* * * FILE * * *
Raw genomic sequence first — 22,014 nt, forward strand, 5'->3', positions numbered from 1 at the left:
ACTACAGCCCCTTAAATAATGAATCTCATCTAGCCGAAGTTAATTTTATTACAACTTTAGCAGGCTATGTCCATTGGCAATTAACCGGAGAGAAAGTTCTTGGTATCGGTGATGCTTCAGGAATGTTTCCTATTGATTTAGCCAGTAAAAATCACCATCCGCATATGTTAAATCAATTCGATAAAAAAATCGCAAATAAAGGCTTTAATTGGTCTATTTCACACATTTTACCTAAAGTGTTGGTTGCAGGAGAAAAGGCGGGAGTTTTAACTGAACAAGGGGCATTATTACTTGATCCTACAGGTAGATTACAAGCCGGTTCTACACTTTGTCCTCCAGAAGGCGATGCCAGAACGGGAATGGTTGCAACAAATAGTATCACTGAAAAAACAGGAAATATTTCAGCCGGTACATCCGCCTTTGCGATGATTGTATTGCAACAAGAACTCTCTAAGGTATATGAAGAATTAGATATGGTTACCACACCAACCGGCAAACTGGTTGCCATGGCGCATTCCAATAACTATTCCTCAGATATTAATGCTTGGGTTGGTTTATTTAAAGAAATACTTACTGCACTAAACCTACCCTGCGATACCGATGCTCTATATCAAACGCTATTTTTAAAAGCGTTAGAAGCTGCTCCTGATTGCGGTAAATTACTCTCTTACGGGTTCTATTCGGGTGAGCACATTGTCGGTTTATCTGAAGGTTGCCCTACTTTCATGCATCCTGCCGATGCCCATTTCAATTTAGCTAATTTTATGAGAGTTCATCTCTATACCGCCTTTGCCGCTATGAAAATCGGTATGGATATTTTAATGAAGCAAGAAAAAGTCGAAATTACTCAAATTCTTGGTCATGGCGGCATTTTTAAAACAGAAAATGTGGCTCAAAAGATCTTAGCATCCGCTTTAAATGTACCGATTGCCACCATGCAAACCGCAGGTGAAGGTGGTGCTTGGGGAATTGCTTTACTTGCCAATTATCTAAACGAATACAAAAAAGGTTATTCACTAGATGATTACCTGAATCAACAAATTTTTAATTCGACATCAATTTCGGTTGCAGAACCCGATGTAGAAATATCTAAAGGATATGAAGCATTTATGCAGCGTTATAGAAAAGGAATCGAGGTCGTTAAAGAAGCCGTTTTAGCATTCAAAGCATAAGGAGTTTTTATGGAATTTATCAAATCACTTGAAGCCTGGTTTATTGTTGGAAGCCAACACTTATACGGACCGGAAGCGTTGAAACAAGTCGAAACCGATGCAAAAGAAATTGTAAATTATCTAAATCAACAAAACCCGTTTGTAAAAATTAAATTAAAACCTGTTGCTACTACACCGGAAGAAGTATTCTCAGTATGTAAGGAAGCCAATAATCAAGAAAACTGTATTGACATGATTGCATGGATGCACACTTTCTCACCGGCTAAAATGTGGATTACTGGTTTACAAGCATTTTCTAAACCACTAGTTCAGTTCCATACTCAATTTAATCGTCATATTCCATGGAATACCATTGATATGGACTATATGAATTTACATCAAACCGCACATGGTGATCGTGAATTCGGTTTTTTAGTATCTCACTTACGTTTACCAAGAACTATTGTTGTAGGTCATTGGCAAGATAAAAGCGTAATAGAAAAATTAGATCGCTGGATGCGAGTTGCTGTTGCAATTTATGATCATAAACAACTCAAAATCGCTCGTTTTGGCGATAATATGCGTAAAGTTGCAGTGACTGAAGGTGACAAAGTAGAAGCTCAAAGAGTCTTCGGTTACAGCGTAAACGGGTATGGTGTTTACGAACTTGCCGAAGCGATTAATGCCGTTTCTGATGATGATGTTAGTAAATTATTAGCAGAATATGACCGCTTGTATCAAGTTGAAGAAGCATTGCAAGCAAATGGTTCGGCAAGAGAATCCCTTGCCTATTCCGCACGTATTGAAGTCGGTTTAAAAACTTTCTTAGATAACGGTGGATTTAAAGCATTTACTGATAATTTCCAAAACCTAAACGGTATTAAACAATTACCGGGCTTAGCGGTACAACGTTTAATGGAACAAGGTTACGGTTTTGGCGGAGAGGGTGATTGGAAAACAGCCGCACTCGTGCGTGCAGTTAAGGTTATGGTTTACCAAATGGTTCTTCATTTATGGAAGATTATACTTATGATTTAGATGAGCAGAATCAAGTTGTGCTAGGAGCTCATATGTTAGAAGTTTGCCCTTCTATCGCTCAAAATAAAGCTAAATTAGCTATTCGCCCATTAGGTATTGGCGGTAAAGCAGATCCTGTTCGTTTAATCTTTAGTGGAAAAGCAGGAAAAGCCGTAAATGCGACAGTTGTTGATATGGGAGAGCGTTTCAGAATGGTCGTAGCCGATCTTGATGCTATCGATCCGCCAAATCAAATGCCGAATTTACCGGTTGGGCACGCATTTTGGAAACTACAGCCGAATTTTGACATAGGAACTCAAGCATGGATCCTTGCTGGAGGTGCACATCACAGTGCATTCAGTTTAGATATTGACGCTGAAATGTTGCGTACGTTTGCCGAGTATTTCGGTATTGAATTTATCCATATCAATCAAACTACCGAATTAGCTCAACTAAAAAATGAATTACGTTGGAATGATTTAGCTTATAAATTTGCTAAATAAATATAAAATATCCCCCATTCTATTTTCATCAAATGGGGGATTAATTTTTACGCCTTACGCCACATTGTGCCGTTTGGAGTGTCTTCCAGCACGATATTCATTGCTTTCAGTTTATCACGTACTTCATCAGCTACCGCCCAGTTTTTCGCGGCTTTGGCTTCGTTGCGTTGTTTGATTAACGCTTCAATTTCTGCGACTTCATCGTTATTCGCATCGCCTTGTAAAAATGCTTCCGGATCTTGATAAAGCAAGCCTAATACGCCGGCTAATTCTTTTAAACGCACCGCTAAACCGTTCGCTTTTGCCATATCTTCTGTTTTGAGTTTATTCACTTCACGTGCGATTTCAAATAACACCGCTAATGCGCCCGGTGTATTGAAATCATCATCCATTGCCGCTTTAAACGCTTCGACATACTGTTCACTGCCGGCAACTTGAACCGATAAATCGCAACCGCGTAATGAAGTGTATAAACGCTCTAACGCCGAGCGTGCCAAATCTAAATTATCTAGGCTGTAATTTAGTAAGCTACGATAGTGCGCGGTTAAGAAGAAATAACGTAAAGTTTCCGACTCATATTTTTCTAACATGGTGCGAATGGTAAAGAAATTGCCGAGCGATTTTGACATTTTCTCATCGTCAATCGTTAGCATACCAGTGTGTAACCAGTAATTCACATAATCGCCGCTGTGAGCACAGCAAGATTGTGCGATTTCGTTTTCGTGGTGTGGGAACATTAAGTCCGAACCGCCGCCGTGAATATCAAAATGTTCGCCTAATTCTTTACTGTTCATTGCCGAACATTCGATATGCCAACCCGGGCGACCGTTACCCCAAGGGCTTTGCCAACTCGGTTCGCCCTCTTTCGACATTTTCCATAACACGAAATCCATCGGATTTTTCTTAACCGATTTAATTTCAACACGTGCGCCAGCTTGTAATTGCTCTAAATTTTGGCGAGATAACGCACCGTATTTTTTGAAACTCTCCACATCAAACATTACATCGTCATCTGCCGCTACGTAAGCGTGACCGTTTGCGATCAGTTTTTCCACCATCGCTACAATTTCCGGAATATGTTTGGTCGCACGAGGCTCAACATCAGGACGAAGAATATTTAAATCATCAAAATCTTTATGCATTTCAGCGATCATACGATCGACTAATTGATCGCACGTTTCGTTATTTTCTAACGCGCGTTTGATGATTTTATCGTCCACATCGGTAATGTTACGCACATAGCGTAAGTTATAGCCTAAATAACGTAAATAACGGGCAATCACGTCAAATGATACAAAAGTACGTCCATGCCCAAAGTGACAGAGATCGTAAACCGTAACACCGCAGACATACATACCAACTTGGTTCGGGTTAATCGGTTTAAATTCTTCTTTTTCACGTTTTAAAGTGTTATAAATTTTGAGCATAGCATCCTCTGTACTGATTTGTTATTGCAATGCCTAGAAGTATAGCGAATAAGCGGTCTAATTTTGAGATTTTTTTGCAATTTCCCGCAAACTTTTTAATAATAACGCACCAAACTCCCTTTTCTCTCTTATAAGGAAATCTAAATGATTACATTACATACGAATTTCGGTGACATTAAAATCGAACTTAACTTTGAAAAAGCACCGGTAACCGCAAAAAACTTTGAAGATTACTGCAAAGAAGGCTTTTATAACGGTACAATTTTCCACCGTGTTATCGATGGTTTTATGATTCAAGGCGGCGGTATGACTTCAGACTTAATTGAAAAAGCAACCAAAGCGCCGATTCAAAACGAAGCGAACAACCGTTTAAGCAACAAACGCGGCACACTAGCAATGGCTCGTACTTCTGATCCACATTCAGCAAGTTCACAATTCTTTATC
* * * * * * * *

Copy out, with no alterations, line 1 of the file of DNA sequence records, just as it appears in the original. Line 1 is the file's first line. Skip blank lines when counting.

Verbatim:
Raw genomic sequence first — 22,014 nt, forward strand, 5'->3', positions numbered from 1 at the left: